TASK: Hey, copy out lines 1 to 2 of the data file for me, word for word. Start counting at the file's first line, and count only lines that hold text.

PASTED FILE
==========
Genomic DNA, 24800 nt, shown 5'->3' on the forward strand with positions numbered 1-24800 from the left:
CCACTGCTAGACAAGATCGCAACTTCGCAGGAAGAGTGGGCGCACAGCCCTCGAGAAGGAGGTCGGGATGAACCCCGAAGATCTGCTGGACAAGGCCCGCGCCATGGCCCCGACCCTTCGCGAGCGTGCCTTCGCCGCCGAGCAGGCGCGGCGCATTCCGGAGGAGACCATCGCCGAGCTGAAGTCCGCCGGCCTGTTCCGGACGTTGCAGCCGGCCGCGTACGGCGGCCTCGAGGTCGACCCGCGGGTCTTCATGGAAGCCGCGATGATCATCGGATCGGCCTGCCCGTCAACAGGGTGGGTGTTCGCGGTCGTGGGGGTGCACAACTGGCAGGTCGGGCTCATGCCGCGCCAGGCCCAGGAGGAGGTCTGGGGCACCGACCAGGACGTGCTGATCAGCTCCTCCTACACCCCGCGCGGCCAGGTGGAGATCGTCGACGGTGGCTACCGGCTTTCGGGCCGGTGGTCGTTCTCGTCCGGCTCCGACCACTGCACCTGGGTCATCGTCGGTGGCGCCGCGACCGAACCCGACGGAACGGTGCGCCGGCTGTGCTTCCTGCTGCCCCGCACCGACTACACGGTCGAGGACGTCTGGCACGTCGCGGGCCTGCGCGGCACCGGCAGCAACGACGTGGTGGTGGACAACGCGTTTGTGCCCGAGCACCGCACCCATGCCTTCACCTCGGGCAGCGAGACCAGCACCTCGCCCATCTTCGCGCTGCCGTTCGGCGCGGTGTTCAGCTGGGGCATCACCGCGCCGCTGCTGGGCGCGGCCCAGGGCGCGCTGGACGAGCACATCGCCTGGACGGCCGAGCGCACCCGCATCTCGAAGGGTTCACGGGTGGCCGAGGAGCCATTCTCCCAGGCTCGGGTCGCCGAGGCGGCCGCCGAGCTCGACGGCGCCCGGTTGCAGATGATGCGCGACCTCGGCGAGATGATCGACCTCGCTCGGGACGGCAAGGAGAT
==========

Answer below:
Genomic DNA, 24800 nt, shown 5'->3' on the forward strand with positions numbered 1-24800 from the left:
CCACTGCTAGACAAGATCGCAACTTCGCAGGAAGAGTGGGCGCACAGCCCTCGAGAAGGAGGTCGGGATGAACCCCGAAGATCTGCTGGACAAGGCCCGCGCCATGGCCCCGACCCTTCGCGAGCGTGCCTTCGCCGCCGAGCAGGCGCGGCGCATTCCGGAGGAGACCATCGCCGAGCTGAAGTCCGCCGGCCTGTTCCGGACGTTGCAGCCGGCCGCGTACGGCGGCCTCGAGGTCGACCCGCGGGTCTTCATGGAAGCCGCGATGATCATCGGATCGGCCTGCCCGTCAACAGGGTGGGTGTTCGCGGTCGTGGGGGTGCACAACTGGCAGGTCGGGCTCATGCCGCGCCAGGCCCAGGAGGAGGTCTGGGGCACCGACCAGGACGTGCTGATCAGCTCCTCCTACACCCCGCGCGGCCAGGTGGAGATCGTCGACGGTGGCTACCGGCTTTCGGGCCGGTGGTCGTTCTCGTCCGGCTCCGACCACTGCACCTGGGTCATCGTCGGTGGCGCCGCGACCGAACCCGACGGAACGGTGCGCCGGCTGTGCTTCCTGCTGCCCCGCACCGACTACACGGTCGAGGACGTCTGGCACGTCGCGGGCCTGCGCGGCACCGGCAGCAACGACGTGGTGGTGGACAACGCGTTTGTGCCCGAGCACCGCACCCATGCCTTCACCTCGGGCAGCGAGACCAGCACCTCGCCCATCTTCGCGCTGCCGTTCGGCGCGGTGTTCAGCTGGGGCATCACCGCGCCGCTGCTGGGCGCGGCCCAGGGCGCGCTGGACGAGCACATCGCCTGGACGGCCGAGCGCACCCGCATCTCGAAGGGTTCACGGGTGGCCGAGGAGCCATTCTCCCAGGCTCGGGTCGCCGAGGCGGCCGCCGAGCTCGACGGCGCCCGGTTGCAGATGATGCGCGACCTCGGCGAGATGATCGACCTCGCTCGGGACGGCAAGGAGAT